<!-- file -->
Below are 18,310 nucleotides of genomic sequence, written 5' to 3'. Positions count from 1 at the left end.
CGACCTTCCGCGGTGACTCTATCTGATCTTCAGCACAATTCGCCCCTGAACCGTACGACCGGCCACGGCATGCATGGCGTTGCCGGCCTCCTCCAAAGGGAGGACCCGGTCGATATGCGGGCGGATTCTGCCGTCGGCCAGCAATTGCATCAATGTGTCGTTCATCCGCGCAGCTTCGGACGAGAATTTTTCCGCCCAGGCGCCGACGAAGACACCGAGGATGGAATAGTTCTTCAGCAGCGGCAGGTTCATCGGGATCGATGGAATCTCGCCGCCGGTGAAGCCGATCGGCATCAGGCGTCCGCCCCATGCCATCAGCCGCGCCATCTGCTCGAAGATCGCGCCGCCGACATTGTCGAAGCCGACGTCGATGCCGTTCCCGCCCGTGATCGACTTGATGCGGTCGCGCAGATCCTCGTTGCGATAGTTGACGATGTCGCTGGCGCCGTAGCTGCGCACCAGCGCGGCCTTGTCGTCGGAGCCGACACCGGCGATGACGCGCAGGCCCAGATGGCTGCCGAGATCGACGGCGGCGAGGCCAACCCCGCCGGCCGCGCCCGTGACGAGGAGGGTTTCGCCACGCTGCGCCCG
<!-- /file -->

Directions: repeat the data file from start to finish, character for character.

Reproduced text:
Below are 18,310 nucleotides of genomic sequence, written 5' to 3'. Positions count from 1 at the left end.
CGACCTTCCGCGGTGACTCTATCTGATCTTCAGCACAATTCGCCCCTGAACCGTACGACCGGCCACGGCATGCATGGCGTTGCCGGCCTCCTCCAAAGGGAGGACCCGGTCGATATGCGGGCGGATTCTGCCGTCGGCCAGCAATTGCATCAATGTGTCGTTCATCCGCGCAGCTTCGGACGAGAATTTTTCCGCCCAGGCGCCGACGAAGACACCGAGGATGGAATAGTTCTTCAGCAGCGGCAGGTTCATCGGGATCGATGGAATCTCGCCGCCGGTGAAGCCGATCGGCATCAGGCGTCCGCCCCATGCCATCAGCCGCGCCATCTGCTCGAAGATCGCGCCGCCGACATTGTCGAAGCCGACGTCGATGCCGTTCCCGCCCGTGATCGACTTGATGCGGTCGCGCAGATCCTCGTTGCGATAGTTGACGATGTCGCTGGCGCCGTAGCTGCGCACCAGCGCGGCCTTGTCGTCGGAGCCGACACCGGCGATGACGCGCAGGCCCAGATGGCTGCCGAGATCGACGGCGGCGAGGCCAACCCCGCCGGCCGCGCCCGTGACGAGGAGGGTTTCGCCACGCTGCGCCCG